1. In this suit the plaintiff complains that the 1st defendant has trespassed on property not included in the lease, and prays for an injunction and for damages. The trespass was denied. The District Munsif found for the plaintiff and awarded damages.
2. In appeal, the District Judge held that as the plaintiff was only one of the tenants-in-common who laid claim to the property, he was not entitled to maintain the suit alone. The Judge personally inspected the locality and on the strength of that inspection found that the property was included in the lease.
3. We are unable to agree with the District Judge. Although there is a difference of opinion regarding the right of one of the tenants-in-common to eject the lessee from the leased premises, there is no doubt that as against a trespasser any one of the co-owners can maintain an action. Radha Proshad Wasti v. Esuf 7 C.P 414 : 9 C.L.R. 76; Harendra Narain Singh Chowdhry v. Moran 15 C.P 40; Hira Lal v. Bhairon 5 A.P 602; A.W.N. (1883) 155 and per Best, J. in Gopalasami v. Periasami Tevar 6 M.L.J. 27. Even in Gopal Ram Mohuri v. Dhakeswar Pershad Narain Singh 35 C.P 807 : 7 C.L.J. 483 which lays down that one of the co-sharers is not entitled to sue the lessee in ejectment, it is recognised that the case of a trespasser will be different. This principle has been extended to members of a joint Hindu family. See Paleshri Pratap Narain Singh v. Rudra Narain Singh 1 A.L.J. 543 : A.W.W. (1903) 119 : 26 A. 528. We have not been referred to any authority in support of the position taken by - the learned District Judge.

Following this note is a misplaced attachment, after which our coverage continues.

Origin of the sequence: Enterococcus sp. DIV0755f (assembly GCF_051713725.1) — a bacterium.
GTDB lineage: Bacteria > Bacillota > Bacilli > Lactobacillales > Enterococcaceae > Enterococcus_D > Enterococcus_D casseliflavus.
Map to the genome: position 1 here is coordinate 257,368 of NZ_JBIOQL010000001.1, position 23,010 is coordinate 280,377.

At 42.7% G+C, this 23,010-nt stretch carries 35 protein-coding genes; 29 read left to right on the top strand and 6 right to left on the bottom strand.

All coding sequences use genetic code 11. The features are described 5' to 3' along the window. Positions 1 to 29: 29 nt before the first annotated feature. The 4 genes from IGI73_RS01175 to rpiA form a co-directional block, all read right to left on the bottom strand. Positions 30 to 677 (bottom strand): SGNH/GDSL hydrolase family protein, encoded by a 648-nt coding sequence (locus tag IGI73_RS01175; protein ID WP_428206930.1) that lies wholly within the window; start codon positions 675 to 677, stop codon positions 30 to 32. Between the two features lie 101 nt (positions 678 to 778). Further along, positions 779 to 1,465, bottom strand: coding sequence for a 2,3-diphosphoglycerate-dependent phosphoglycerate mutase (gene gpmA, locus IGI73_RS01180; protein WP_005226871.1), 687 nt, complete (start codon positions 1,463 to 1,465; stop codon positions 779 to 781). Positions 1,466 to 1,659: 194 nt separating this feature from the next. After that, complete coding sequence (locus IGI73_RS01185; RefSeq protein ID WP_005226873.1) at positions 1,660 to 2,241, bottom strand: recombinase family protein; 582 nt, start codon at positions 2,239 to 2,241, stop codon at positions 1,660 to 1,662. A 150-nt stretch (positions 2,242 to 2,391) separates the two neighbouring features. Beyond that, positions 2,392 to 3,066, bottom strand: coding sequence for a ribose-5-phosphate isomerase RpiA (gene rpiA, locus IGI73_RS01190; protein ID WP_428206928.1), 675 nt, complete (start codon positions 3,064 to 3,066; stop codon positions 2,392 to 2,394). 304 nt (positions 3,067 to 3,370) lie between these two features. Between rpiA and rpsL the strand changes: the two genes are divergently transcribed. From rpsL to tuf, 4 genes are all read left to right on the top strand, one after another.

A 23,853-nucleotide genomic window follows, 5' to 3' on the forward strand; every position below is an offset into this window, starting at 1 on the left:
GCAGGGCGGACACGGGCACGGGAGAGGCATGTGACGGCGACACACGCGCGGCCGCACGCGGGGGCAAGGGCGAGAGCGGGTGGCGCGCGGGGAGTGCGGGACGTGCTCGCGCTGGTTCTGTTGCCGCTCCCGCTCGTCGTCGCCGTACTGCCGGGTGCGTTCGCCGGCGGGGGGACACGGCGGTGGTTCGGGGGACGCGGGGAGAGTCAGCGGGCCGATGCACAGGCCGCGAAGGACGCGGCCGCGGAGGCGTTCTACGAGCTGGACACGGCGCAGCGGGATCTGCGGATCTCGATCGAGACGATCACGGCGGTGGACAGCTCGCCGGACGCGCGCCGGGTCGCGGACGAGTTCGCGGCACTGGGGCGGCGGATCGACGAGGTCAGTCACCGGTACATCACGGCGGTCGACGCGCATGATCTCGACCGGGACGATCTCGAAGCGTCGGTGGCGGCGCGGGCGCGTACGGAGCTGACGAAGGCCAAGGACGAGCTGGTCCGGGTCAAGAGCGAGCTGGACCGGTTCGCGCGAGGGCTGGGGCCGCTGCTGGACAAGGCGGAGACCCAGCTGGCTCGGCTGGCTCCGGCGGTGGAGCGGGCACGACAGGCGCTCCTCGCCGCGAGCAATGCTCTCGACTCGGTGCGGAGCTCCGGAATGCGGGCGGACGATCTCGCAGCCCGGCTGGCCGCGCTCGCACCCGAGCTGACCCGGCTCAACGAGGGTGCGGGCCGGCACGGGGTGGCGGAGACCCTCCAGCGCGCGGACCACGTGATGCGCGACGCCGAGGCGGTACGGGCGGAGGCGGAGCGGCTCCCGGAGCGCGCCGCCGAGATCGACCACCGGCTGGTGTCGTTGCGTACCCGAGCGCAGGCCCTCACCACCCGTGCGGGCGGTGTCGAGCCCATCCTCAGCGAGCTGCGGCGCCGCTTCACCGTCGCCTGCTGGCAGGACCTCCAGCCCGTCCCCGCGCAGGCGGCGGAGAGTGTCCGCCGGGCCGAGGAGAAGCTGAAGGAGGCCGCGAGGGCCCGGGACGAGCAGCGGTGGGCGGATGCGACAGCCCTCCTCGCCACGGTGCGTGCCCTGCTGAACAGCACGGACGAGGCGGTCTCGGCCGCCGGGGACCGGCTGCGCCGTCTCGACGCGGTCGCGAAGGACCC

4. The District Judge is equally in error in basing his decision on the knowledge gained by him during the local inspection. The language of Order XXVI, Rule 9, slightly differs from that of Section 392 of the old Code. Under the Act of 1862, a Commissioner should be appointed only if the inspection 'cannot be conveniently conducted by the Judge in person.' Under Rule 9, no such condition is imposed. Even under the old Code, it was held by the Judicial Committee of the Privy Council that a judgment should not be based solely on the result of the personal inspection by the Judge. Kessowji Issur v. G.I.P. Railway Co. 31 B.P 38 : 6 C.L.J. 5 : 11 C.W.N. 72 : 17 M.L.J. 347 : 4 A.L.J. 461 : 9 Bom. L.B. 671 : 34 I.A. 115 : M.L.T. 435. The same reasoning applies to cases instituted under the new Code. See Rai Kishori Ghose v. Kumudini Kanta Ghose 14 Ind. Cas. 377 : 15 C.L.J. 138. The inspection which a Judge makes should be used by him only to test the accuracy and value of the evidence let in. He should not, without submitting himself to the test of cross-examination, make his knowledge the sole evidence for determining the question raised before him. We have no hesitation in holding that the procedure of the learned Judge has seriously prejudiced the appellant.
5. For both these reasons, we must reverse the decree of the District Judge and direct him to dispose of the appeal according to law. Costs will abide the result.